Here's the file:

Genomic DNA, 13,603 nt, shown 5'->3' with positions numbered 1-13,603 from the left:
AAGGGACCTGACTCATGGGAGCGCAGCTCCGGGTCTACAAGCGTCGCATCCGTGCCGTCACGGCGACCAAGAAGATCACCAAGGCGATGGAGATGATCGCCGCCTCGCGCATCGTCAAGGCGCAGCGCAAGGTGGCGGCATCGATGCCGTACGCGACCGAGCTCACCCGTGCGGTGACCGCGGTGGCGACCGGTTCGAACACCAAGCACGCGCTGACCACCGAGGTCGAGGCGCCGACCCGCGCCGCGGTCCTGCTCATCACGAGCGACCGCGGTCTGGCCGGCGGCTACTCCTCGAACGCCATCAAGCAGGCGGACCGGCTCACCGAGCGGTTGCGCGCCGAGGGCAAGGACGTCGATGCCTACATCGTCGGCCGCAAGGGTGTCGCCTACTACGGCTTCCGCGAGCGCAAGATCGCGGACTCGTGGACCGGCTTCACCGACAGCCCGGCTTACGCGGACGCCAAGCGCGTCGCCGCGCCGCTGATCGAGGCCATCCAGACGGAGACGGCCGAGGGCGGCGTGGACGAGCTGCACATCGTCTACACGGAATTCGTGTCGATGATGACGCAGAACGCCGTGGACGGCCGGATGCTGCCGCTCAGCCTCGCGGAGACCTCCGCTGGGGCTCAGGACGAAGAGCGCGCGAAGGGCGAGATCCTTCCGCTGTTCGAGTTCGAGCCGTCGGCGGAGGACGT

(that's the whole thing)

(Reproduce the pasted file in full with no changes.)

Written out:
Genomic DNA, 13,603 nt, shown 5'->3' with positions numbered 1-13,603 from the left:
AAGGGACCTGACTCATGGGAGCGCAGCTCCGGGTCTACAAGCGTCGCATCCGTGCCGTCACGGCGACCAAGAAGATCACCAAGGCGATGGAGATGATCGCCGCCTCGCGCATCGTCAAGGCGCAGCGCAAGGTGGCGGCATCGATGCCGTACGCGACCGAGCTCACCCGTGCGGTGACCGCGGTGGCGACCGGTTCGAACACCAAGCACGCGCTGACCACCGAGGTCGAGGCGCCGACCCGCGCCGCGGTCCTGCTCATCACGAGCGACCGCGGTCTGGCCGGCGGCTACTCCTCGAACGCCATCAAGCAGGCGGACCGGCTCACCGAGCGGTTGCGCGCCGAGGGCAAGGACGTCGATGCCTACATCGTCGGCCGCAAGGGTGTCGCCTACTACGGCTTCCGCGAGCGCAAGATCGCGGACTCGTGGACCGGCTTCACCGACAGCCCGGCTTACGCGGACGCCAAGCGCGTCGCCGCGCCGCTGATCGAGGCCATCCAGACGGAGACGGCCGAGGGCGGCGTGGACGAGCTGCACATCGTCTACACGGAATTCGTGTCGATGATGACGCAGAACGCCGTGGACGGCCGGATGCTGCCGCTCAGCCTCGCGGAGACCTCCGCTGGGGCTCAGGACGAAGAGCGCGCGAAGGGCGAGATCCTTCCGCTGTTCGAGTTCGAGCCGTCGGCGGAGGACGT